NEW YORK On a recent Saturday, as I was getting out of a cab in Manhattan, I saw an object on the seat -- a Sony digital camera. A quick check revealed pictures of its owners: a couple who'd just minutes earlier taken a picture of themselves in the cab.
The cab driver did not remember them, or if they had asked for a receipt (with which they could have tracked down the cab's license and driver), and he didn't seem to want to be bothered with returning lost property.
So I decided to play detective. I had first-hand experience of the Internet being used to reconnect lost property with their owners; in 2011 I located via Facebook a young British woman whose green card I had found on my block, where a thief had discarded her wallet.
The camera had tantalizing clues: Photos of the couple at a N.Y. Yankees game and various tourist sites (they were definitely from out of town), and from the Grand Prix du Canada in Montreal last June.
I posted a picture, with my contact information, on Twitter (with the hashtag #foundcamera), Reddit, Flickr and a couple of Facebook pages devoted to lost or found cameras. I also became more familiar with websites such as camerafound.com, where photos from recovered cameras are posted.
I also filled out an online form on New York City's 311 website for property lost or found in a yellow cab.
A more substantive clue came from one picture on the camera's memory card: an exterior shot taken of a suburban Wyndham Garden hotel. But which? It didn't quite look like the photos of area hotels posted on the Wyndham website. Checking Google Street View, I realized it was a match for the Wyndham Garden at Newark Airport. A call to the front desk and emails to the general manager returned assurances that, if their staff recognized the couple, they would pass on my contact info. But a few days later they confirmed that the owners had not been recognized.
I also contacted Sony's customer service department, and learned that the camera's serial number had not been registered with the company when it was purchased. A "really small percentage" of buyers actually register their cameras, the customer representative told me.
More than two weeks later, there has still been no happy reunion of tourists and camera, but the experience raises issues of what to do to avoid problems should you happen to lose a camera -- and what steps a Good Samaritan can take to return it.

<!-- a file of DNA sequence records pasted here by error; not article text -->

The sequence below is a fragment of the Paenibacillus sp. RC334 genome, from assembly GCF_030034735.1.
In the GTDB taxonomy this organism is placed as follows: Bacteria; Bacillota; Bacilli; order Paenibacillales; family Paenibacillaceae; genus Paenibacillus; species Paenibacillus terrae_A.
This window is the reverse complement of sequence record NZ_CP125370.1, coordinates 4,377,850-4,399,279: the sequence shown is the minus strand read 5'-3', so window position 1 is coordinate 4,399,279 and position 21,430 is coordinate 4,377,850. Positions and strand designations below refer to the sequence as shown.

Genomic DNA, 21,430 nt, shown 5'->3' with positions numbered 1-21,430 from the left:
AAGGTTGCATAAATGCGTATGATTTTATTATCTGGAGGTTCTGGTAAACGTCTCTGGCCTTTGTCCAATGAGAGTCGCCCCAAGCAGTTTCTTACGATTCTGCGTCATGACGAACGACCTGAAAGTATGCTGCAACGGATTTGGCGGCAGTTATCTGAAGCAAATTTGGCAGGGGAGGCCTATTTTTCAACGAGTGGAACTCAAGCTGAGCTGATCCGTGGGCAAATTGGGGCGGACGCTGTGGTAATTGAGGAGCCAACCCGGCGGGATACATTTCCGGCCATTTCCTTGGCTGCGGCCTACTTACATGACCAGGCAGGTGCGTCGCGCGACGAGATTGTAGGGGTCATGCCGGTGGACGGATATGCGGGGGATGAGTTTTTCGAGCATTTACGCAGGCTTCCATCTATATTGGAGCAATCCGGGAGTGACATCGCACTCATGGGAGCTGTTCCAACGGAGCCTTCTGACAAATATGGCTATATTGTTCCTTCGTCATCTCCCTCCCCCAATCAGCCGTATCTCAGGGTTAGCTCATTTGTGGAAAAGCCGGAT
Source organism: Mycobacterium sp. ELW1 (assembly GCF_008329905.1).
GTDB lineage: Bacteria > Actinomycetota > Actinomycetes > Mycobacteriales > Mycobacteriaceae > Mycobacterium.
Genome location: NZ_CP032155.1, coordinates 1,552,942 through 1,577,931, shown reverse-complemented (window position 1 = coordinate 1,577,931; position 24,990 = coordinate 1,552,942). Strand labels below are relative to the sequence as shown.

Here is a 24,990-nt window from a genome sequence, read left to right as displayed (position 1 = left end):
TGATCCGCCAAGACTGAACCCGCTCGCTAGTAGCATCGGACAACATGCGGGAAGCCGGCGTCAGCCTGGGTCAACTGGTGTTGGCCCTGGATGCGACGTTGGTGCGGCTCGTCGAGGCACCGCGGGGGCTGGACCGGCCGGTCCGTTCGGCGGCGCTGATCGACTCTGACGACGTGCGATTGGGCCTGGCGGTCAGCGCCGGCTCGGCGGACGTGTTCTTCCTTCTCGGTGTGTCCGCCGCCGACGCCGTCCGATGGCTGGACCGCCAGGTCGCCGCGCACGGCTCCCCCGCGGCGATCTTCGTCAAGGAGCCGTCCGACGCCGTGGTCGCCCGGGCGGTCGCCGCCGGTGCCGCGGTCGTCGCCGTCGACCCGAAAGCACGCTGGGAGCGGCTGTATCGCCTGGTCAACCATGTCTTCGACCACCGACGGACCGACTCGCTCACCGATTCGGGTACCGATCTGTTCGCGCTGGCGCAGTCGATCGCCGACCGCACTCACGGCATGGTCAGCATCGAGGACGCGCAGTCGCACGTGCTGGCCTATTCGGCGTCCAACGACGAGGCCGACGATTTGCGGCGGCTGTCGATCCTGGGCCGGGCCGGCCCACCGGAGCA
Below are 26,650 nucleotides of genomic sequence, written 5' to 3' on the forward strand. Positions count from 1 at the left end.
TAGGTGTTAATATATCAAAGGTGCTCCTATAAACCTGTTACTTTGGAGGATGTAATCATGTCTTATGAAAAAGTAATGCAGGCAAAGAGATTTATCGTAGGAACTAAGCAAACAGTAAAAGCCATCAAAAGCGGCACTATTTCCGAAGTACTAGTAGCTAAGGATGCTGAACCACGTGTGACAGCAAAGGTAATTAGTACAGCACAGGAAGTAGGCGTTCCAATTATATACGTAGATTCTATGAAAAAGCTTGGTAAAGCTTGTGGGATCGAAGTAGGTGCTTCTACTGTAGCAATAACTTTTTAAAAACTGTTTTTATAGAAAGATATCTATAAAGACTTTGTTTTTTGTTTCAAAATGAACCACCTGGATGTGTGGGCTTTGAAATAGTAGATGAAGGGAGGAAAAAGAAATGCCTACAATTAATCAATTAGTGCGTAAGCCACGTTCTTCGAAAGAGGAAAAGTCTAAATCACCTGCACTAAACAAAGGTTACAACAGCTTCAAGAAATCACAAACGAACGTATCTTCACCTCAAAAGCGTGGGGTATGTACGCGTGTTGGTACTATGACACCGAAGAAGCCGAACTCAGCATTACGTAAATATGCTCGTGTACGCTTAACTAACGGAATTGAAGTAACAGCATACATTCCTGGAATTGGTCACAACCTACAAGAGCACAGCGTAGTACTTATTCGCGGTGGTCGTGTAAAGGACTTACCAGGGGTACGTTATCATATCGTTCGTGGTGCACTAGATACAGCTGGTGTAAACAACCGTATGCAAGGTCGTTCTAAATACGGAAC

Before you lose your camera:
- Embed your contact information on the device. The easiest way is to simply take a picture of your name, email address and phone number. Anyone browsing the memory card will easily see how to get in touch with you. And remember, if you wipe your memory card, retake a photo of your contact info.
- Put your name and/or email address on the camera itself.
- Set your camera to embed author and contact info within your image files' metadata.
- Register your camera purchase with the manufacturer.
- The websites stolencamerafinder.com and cameratrace.com allow you to enter your camera's serial number. In the event someone posts a picture with your lost or stolen camera on the web, the site will match the image's Exif metadata with yours.
If you've found a camera whose owner has not followed the previous tips, check out these websites, to post photos extracted from the camera, which may be recognized by the owners or their friends:
- Lost and Found Cameras on Facebook
- I Found Your Camera page on Facebook
- The Lost and Found Camera and Photos page on Flickr
Note that while different makes of cameras require different size USB or other connecting cables with which to download photos, the memory card itself is easily removable, and can be inserted into your own camera or card reader, to read the images contained.
And if you know the couple in the picture at the top of this page, alert them! There is a camera that wants them back.
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